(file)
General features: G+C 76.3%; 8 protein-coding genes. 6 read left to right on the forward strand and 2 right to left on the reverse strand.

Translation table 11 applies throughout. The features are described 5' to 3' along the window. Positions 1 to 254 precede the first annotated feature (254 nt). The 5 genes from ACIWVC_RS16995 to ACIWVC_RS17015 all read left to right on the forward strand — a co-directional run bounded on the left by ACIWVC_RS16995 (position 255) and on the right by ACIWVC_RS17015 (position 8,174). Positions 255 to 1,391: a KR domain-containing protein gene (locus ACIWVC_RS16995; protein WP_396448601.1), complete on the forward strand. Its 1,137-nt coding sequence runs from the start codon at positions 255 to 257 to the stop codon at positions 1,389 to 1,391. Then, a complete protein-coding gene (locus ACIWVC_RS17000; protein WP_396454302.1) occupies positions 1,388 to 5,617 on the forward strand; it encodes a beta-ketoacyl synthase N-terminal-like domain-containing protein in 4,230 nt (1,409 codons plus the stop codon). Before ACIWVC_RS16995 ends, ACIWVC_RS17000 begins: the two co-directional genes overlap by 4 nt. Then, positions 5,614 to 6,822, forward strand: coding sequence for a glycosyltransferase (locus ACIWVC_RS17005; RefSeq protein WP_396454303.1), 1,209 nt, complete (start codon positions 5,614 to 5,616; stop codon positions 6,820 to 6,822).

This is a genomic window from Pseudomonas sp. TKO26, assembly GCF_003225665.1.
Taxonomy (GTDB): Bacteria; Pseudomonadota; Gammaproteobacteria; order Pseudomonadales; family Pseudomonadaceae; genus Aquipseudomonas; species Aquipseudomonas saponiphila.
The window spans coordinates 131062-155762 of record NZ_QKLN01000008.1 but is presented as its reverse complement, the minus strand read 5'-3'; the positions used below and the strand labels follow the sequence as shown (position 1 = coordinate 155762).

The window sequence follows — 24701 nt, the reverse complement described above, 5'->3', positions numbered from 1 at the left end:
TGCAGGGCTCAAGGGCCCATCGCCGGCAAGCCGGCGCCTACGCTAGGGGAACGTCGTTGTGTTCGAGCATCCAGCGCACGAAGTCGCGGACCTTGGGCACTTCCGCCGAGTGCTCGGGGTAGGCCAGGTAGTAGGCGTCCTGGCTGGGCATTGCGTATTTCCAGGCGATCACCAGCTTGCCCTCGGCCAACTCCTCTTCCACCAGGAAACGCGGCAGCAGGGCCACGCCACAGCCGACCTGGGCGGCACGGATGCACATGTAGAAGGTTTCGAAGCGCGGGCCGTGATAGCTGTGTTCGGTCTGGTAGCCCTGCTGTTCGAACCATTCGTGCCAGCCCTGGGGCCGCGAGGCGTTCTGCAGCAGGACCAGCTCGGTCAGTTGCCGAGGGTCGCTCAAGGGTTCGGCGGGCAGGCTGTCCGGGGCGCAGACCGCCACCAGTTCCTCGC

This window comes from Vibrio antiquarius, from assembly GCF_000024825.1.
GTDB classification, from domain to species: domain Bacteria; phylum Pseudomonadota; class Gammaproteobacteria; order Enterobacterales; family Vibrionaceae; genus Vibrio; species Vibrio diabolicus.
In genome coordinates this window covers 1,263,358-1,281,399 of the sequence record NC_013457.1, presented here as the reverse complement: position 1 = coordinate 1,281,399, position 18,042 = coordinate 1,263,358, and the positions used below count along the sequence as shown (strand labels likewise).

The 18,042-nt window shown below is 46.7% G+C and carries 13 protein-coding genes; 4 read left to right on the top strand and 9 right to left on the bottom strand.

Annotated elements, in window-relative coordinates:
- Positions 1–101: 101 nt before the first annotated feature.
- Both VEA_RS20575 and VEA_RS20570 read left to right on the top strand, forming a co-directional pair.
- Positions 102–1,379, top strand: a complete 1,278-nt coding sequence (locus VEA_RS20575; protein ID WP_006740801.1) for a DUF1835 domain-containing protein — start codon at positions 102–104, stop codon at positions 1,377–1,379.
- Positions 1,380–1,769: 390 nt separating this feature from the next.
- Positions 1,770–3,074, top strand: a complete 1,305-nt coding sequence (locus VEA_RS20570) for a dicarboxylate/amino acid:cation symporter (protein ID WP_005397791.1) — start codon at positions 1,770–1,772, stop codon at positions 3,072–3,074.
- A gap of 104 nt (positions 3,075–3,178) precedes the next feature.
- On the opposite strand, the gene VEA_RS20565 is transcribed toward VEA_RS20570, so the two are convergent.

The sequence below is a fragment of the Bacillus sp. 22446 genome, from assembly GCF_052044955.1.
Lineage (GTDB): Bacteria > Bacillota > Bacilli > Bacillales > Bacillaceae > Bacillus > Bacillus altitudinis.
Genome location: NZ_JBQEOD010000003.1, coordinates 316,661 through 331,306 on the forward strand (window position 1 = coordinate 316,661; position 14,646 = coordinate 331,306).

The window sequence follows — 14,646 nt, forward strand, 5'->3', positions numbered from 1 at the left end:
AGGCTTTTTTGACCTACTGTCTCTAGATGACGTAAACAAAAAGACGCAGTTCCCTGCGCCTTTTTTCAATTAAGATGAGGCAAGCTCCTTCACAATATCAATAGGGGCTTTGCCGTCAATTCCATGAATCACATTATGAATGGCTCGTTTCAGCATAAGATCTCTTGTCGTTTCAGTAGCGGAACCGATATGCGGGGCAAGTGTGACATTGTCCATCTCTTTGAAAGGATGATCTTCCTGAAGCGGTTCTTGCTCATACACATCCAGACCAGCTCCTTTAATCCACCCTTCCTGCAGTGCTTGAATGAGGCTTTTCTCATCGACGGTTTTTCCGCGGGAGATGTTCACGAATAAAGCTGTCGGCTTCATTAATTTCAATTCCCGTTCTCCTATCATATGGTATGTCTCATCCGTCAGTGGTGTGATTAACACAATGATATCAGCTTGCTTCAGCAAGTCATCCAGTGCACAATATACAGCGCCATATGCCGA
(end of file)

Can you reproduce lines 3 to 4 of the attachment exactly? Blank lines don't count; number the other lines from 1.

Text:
This is a genomic window from Pseudomonas sp. TKO26, assembly GCF_003225665.1.
Taxonomy (GTDB): Bacteria; Pseudomonadota; Gammaproteobacteria; order Pseudomonadales; family Pseudomonadaceae; genus Aquipseudomonas; species Aquipseudomonas saponiphila.